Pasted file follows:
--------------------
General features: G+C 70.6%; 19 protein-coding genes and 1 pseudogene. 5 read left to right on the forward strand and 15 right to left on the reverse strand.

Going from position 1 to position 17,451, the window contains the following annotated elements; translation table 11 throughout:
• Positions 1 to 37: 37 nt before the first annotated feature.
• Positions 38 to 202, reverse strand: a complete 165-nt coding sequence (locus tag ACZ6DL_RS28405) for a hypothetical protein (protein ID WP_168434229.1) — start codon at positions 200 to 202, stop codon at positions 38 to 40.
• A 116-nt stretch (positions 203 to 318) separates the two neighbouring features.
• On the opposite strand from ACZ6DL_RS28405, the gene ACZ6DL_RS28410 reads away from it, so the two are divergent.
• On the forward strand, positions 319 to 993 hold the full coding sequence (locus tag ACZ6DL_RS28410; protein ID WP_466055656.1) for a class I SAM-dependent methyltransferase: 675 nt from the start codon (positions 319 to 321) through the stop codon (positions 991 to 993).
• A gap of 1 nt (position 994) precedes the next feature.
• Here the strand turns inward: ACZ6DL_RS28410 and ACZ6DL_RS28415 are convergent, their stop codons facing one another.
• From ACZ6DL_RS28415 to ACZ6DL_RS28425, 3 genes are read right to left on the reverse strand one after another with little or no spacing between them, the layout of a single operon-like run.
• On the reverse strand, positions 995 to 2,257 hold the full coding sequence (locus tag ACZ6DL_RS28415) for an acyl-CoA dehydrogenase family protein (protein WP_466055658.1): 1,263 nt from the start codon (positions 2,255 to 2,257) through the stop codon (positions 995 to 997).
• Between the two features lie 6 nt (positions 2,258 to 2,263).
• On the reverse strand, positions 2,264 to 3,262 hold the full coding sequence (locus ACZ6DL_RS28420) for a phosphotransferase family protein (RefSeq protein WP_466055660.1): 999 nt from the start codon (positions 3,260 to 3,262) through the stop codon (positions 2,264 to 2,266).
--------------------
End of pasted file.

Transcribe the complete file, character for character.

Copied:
General features: G+C 70.6%; 19 protein-coding genes and 1 pseudogene. 5 read left to right on the forward strand and 15 right to left on the reverse strand.

Going from position 1 to position 17,451, the window contains the following annotated elements; translation table 11 throughout:
• Positions 1 to 37: 37 nt before the first annotated feature.
• Positions 38 to 202, reverse strand: a complete 165-nt coding sequence (locus tag ACZ6DL_RS28405) for a hypothetical protein (protein ID WP_168434229.1) — start codon at positions 200 to 202, stop codon at positions 38 to 40.
• A 116-nt stretch (positions 203 to 318) separates the two neighbouring features.
• On the opposite strand from ACZ6DL_RS28405, the gene ACZ6DL_RS28410 reads away from it, so the two are divergent.
• On the forward strand, positions 319 to 993 hold the full coding sequence (locus tag ACZ6DL_RS28410; protein ID WP_466055656.1) for a class I SAM-dependent methyltransferase: 675 nt from the start codon (positions 319 to 321) through the stop codon (positions 991 to 993).
• A gap of 1 nt (position 994) precedes the next feature.
• Here the strand turns inward: ACZ6DL_RS28410 and ACZ6DL_RS28415 are convergent, their stop codons facing one another.
• From ACZ6DL_RS28415 to ACZ6DL_RS28425, 3 genes are read right to left on the reverse strand one after another with little or no spacing between them, the layout of a single operon-like run.
• On the reverse strand, positions 995 to 2,257 hold the full coding sequence (locus tag ACZ6DL_RS28415) for an acyl-CoA dehydrogenase family protein (protein WP_466055658.1): 1,263 nt from the start codon (positions 2,255 to 2,257) through the stop codon (positions 995 to 997).
• Between the two features lie 6 nt (positions 2,258 to 2,263).
• On the reverse strand, positions 2,264 to 3,262 hold the full coding sequence (locus ACZ6DL_RS28420) for a phosphotransferase family protein (RefSeq protein WP_466055660.1): 999 nt from the start codon (positions 3,260 to 3,262) through the stop codon (positions 2,264 to 2,266).